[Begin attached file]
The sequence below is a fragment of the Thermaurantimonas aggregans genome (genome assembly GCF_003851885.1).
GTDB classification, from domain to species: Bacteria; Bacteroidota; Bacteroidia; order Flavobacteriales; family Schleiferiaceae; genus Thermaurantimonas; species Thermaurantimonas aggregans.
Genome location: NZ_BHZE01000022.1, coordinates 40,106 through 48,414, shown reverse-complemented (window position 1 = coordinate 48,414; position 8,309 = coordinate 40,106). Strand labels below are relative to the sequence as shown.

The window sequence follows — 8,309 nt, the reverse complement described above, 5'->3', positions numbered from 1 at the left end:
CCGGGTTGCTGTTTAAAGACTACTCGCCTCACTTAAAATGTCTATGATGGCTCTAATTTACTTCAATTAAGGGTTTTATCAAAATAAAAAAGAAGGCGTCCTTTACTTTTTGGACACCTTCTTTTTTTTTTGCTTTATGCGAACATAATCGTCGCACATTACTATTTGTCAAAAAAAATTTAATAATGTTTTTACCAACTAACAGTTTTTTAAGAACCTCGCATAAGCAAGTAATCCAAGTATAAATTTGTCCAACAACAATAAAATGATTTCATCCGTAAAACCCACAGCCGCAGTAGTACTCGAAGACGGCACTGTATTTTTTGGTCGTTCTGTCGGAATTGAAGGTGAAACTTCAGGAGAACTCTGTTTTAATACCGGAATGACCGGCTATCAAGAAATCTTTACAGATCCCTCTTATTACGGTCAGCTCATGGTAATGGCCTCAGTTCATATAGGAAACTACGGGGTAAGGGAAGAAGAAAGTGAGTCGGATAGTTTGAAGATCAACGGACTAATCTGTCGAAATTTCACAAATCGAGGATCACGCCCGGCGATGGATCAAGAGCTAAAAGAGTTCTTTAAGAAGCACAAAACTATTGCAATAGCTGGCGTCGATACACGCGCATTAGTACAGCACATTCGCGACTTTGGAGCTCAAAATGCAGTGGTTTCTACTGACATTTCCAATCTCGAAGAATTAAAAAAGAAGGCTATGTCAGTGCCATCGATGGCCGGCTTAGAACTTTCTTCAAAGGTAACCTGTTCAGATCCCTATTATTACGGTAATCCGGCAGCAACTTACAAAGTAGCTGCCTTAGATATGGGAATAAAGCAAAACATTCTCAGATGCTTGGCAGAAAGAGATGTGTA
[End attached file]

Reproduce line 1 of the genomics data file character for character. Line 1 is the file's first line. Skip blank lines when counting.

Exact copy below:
The sequence below is a fragment of the Thermaurantimonas aggregans genome (genome assembly GCF_003851885.1).